I have one very simple mission. I want to show people music. Music they've never heard before. I know how much music means to me and I know that I am always looking for new music that I love. I created this blog in the hopes that perhaps I could help other people discover new music as easily as they possibly can. There are few things I love more than learning that I've helped someone discover music, and I love discussing music even more. If I have helped you discover something, feel free to let me know, I'd love to hear about it. And most importantly, if you read these reviews and, somehow, enjoy them, thank you.

If you would like to submit music to me to review, message me with a link to your music and I will review it. Please only send me music that is from the current year, as I prefer to stick to one year.







"Music is a higher revelation than all wisdom and philosophy. It is the electric soil in which the soul lives, thinks and invents."
-Ludwig Van Beethoven

 

"Hell Can Wait" - Vince Staples
5/5. West Coast hip-hop has enjoyed a little bit of a revival lately, and a lot of that is due to the success of Kendrick Lamar. Vince Staples’ EP, “Hell Can Wait”, is sort of the opposite of Lamar’s “Good Kid, MAAD City”, the opposite viewpoint at least. While this is just a short EP, it packs a whole lot. Where Kendrick Lamar was the “good kid” in that “mad city” he lived in, the kid who tried to be good, who tried to be above the gangs and the violence, Vince Staples makes no apologies for who he is. This album is riddled with realism and even cynicism. Staples is just telling you, “This is what my life was like, this is what I saw, and this is how it is”. It just is what it is. You have songs like “Screen Door”, which details Staples’ father’s drug dealing and what Staples, as a young kid, had to deal with because of it. “Mom up off of work asking me if anybody came/To kick it with my dad or was he chilling in the alleyway/He was in the alleyway, that’s what he always had me say/Slangin’ for them bills he had to pay somebody at the door”, Staples was put in a difficult position, he had to either rat out his father or lie to his mother, eventually choosing the latter. If people weren’t coming to him to buy drugs, they were coming to collect debt money. You also have a song like “65 Hunnid”, which details Staples’ own gangbanging, going into detail about a hit that he and a few others had to carry out. He talks about how you have to shoot to kill, there is no mercy on the streets, if you shoot at the sky or shoot at the feet and show any mercy, any weakness, that person is going to come back for you, “Don’t stop til he drop”, Staples says. There’s also “Hands Up” which details the problem Staples witnesses of white-on-black cop violence. Staples talks about the hypocrisy he sees in the cops conduct, “I guess the pigs split wigs for the greater good/Cause I ain’t seen them lock up a swine yet/At the most they reassign ‘em to prevent protest”. Staples believes that the ease that cops get off with killing black kids in the ghetto promotes brutality and violence as “for the greater good”. This album may be short, but it’s not light on subject matter, it’s a heavy album and Staples isn’t pulling any punches, he isn’t having any of that, he’s just here to tell it like it is. Highlights include: “Hands Up”, “Screen Door”, “65 Hunnid” and “Blue Suede”.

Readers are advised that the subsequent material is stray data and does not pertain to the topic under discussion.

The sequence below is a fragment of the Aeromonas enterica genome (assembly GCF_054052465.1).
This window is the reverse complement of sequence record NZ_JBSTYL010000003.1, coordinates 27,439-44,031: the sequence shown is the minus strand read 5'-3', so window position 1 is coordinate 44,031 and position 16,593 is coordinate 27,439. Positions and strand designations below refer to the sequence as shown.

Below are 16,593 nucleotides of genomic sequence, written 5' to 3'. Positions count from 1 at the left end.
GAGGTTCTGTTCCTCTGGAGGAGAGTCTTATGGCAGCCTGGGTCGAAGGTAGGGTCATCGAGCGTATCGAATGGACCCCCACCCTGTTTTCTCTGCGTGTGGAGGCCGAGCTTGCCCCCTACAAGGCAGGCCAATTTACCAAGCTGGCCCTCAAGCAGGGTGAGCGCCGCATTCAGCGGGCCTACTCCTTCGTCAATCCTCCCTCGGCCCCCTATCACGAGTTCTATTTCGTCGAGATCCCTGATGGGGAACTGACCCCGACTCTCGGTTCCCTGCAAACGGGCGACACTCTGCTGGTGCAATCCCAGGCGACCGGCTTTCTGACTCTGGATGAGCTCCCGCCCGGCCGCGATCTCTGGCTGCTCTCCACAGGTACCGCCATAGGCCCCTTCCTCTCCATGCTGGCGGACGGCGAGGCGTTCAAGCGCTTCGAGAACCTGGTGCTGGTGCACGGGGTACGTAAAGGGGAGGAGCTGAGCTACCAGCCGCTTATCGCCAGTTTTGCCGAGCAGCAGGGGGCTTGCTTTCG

"Hell Can Wait" - Vince Staples